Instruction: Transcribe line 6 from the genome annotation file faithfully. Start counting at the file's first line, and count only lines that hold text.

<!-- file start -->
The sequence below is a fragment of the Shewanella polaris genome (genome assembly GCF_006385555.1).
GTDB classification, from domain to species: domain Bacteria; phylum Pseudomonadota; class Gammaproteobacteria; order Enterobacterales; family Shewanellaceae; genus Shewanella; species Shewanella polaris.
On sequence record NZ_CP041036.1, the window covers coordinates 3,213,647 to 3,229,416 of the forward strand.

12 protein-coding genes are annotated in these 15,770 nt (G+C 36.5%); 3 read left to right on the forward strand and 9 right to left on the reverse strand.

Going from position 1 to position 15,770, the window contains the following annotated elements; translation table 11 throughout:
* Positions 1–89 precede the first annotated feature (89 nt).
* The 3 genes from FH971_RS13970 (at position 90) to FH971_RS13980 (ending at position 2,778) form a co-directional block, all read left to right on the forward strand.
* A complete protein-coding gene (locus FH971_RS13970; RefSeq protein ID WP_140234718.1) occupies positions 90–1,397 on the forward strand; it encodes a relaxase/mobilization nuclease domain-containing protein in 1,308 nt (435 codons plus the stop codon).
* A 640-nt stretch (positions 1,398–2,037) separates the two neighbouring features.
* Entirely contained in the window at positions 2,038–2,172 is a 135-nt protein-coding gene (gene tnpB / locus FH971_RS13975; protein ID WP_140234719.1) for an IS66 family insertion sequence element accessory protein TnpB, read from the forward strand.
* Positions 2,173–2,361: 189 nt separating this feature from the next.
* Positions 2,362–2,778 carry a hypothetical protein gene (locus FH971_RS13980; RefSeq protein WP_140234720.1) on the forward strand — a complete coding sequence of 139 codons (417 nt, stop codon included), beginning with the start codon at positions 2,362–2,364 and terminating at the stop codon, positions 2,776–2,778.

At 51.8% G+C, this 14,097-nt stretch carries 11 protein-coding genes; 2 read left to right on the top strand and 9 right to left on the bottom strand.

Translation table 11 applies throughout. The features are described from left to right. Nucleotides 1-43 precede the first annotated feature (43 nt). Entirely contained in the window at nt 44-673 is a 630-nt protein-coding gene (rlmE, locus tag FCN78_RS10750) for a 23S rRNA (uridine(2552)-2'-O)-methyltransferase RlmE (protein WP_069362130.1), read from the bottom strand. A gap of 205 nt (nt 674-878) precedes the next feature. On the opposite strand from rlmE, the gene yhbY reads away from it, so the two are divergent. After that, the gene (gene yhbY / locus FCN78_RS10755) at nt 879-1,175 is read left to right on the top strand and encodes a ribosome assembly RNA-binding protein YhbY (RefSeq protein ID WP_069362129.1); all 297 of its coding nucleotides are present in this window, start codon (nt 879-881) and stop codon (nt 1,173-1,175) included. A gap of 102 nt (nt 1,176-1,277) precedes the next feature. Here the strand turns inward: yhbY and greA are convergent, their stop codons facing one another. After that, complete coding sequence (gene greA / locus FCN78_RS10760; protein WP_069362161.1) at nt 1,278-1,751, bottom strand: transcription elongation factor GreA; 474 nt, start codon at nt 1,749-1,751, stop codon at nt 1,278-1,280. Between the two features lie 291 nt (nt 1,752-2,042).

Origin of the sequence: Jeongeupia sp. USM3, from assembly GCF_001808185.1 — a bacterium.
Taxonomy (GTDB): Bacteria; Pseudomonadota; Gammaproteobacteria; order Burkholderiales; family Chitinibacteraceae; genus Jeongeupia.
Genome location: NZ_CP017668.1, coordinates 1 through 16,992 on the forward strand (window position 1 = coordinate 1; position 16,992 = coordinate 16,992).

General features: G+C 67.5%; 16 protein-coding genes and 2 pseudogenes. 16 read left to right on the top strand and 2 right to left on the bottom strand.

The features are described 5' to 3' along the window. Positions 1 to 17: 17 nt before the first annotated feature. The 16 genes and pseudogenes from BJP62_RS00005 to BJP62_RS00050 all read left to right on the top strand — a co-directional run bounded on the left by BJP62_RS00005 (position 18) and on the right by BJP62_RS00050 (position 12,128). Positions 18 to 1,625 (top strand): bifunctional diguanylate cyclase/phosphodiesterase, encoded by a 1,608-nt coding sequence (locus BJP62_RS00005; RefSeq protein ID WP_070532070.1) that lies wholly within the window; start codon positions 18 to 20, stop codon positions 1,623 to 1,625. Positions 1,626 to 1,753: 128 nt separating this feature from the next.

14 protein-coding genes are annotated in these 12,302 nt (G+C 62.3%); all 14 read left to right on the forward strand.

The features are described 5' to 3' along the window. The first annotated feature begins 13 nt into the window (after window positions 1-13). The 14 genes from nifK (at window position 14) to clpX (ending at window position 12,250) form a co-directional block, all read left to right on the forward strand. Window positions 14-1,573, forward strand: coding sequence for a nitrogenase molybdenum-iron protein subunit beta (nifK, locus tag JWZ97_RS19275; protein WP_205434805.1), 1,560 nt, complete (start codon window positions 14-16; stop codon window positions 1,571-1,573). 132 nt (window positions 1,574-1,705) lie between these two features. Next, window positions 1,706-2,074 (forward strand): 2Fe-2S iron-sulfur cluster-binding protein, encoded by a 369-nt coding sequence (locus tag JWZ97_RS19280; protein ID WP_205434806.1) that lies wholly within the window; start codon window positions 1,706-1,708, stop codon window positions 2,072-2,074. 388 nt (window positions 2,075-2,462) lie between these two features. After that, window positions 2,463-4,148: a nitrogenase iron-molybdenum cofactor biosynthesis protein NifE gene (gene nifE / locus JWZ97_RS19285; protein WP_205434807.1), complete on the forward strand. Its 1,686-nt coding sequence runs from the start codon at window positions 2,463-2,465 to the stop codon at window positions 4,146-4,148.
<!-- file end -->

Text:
* Positions 1–89 precede the first annotated feature (89 nt).